Birdy: Birdy

On her debut album full of indie-rock covers, this 15-year old proves that she can really sing; but Birdy's appeal may depend on how much you enjoy desperate, aching piano ballads, because there are a lot of them here.



Label: Warner Bros.
US Release Date: 2012-03-20
UK Release Date: 2011-11-07

Birdy, nee Jasmine van den Bogaerde, may be well-known to UK audiences due to her win on a Reality TV singing competition there in 2008. The fact that she was only 12 when she won Open Mic UK may have kept her in the public consciousness a bit more than the typical talent show winner. As an American, my first awareness of Birdy arrived with "Just a Game", her quiet, aching closer to The Hunger Games soundtrack album. In a bit of major label cross-marketing, Birdy's self-titled debut album for Warner Bros. hit North America on the same day as that soundtrack album. But Birdy was released in the UK back in November of 2011, and hearing it six months later in the face of "Just a Game" doesn't necessarily do Bogaerde any favors.

As befits most of the rest of The Hunger Games soundtrack, "Just a Game" is a stripped-down song written by Bogaerde, and producer T Bone Burnett knew well enough to let her do her voice-and-piano thing with minimal interference. Birdy, by contrast, feels like it was guided every step of the way by its three producers, despite mostly following the same formula of just letting Bogaerde sing and accompany herself on piano. The difference is that 10 of Birdy's 11 tracks are cover songs, and not all of them benefit from the stripped (and slowed)-down approach.

It's clear from the opening notes of "1901" that Birdy can really sing. Her voice is rich and soulful, and it's amazing that she's only 15. "1901" also sets much of the template for the rest of the album. Birdy or her producers chose an indie-rock or folk song, slowed it down, and hoped that her voice carries the track. "1901" actually features a full (albeit quiet) band accompaniment, and the novelty of hearing a buoyant Phoenix track morphed into something soft and passionate is a good one. The next song, Bon Iver's "Skinny Love", seems like a natural pick for Bogaerde to cover, and her performance is strong. You can almost see the record company suits standing behind the producer, rubbing their hands together in anticipation of unleashing "the next Adele" on the world. But the songs on Bon Iver's first album came from a really personal place, and no matter how well Birdy sings, it's hard to fully buy into a 15-year old having that same well of emotion. The question of authenticity is a valid one for Bogaerde, but it feels like she deserves at least more of a break on this than the typical TV talent show winner. It's much harder to be cynical about a 15-year old with an amazing voice than a woman in her mid-20's who'll do anything for a shot at fame. Her one composition on the album, "Without a Word", isn't great, but it's solid. Along with "Just a Game", there's potential for better things down the line for Birdy as a singer-songwriter.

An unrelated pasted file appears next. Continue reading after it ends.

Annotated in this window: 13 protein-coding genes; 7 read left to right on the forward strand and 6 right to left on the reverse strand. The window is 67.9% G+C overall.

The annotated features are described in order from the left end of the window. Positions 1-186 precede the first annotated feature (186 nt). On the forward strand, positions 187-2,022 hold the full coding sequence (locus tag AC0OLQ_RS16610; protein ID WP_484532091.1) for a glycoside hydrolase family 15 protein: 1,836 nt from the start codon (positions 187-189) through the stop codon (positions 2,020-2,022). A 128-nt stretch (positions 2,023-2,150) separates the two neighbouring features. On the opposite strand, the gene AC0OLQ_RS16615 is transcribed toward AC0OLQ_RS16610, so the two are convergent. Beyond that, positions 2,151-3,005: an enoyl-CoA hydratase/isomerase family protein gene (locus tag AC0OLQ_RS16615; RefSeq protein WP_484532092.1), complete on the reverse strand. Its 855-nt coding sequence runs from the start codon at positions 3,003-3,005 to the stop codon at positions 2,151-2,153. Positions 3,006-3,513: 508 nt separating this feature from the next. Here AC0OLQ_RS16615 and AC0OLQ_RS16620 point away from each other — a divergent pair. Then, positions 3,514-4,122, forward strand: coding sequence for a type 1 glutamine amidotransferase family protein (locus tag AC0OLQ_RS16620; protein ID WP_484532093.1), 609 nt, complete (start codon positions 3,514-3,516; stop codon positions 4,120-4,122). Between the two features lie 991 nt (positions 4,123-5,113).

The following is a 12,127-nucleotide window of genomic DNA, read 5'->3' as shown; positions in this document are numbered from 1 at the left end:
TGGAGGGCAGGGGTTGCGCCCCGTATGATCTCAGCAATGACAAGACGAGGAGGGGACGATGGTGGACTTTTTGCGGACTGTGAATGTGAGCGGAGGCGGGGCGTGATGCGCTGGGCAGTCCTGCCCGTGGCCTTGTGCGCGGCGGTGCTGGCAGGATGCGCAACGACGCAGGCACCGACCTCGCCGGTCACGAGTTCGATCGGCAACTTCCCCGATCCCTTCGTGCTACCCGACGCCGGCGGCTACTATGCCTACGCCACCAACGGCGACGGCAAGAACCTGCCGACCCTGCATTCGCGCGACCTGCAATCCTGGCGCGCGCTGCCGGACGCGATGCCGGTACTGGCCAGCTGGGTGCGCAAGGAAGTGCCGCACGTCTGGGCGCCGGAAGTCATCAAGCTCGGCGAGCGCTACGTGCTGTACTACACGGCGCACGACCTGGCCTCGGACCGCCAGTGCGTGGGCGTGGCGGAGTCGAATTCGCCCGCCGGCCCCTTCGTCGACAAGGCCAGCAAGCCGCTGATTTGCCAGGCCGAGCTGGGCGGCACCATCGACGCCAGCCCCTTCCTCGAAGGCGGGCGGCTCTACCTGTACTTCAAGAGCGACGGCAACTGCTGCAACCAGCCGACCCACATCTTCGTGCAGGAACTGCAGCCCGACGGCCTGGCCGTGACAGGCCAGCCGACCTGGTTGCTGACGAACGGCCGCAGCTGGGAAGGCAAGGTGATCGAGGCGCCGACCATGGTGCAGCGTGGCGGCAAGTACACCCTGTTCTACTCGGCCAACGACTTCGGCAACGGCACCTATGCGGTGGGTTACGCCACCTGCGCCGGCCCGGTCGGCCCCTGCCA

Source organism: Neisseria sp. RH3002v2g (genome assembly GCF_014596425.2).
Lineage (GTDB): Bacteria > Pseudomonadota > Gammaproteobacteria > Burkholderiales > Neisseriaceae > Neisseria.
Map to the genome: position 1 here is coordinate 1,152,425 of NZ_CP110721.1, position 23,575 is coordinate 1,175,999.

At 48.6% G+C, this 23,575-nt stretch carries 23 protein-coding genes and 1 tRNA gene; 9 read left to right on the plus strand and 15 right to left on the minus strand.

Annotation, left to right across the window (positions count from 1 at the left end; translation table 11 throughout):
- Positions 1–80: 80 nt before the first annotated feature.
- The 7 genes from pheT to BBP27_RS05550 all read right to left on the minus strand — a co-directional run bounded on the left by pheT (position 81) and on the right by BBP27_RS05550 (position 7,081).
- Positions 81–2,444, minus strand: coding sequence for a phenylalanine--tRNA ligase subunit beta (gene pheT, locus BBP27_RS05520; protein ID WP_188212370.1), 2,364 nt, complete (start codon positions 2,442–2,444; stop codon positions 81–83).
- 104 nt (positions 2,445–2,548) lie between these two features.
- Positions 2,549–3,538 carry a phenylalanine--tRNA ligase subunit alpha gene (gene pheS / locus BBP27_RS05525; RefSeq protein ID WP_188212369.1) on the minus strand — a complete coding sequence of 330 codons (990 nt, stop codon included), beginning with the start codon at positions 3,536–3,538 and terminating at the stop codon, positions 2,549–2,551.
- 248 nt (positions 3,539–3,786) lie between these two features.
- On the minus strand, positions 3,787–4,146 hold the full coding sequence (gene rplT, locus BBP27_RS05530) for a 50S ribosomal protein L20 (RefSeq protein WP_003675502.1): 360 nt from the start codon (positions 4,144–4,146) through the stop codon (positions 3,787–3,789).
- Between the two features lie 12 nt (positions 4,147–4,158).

What's more of a problem for this album is the lack of variety between the songs. There are only so many covers of indie-rock piano ballads or rearrangements of indie-rock songs turned into piano ballads that a listener can take. Cherry Ghost's "People Help the People" holds up reasonably well, but even the addition of drums doesn't really make Fleet Foxes "White Winter Hymnal" come to life in Birdy's hands. The pattern really starts to take hold in the middle of the album, when Bogaerde tackles the Postal Service's "The District Sleeps Alone Tonight" and "I'll Never Forget You" by Frances and the Lights back to back. If the existing song was already a piano ballad, it's going to sound pretty good. If the original arrangement was more robust, there's trouble ahead. Dozens of artists have covered Postal Service songs since Give Up came out a decade ago, and while Birdy's attempt isn't bad on the level of, say Confide's "Such Great Heights", it's not particularly good, either. Substituting rudimentary drum machine beats for Jimmy Tamborello's complex programming is a bad idea, and slowing the tempo down and emphasizing the piano leeches most of the energy out of the song. "I'll Never Forget You", on the other hand, is beautiful and sounds heartfelt.

The one exception to this pattern is the National's "Terrible Love," which serves as the album closer. This is the one case on Birdy where the producers give Bogaerde a true, full arrangement, and it benefits her greatly. The song starts out like most of the rest of the tracks here, but gradually adds in strings as well as drums, guitars, and bass. It doesn't build to the big rock out that the original does, but that's okay. Instead the strings swell along with Bogaerde's voice, and that's an actual arrangement choice beyond "Here, Jasmine, play this on the piano and sing." If nothing else, Birdy shows that Birdy can handle herself when it comes to desperate, aching piano ballads. She's got that covered. This is a strong album on that front, no question. But if she wants to make this music thing a career, she should probably think about convincing her handlers at Warner Bros. in North America and Atlantic in the UK to let her sing some other types of songs in the future. Maybe a few that are not desperate, aching piano ballads.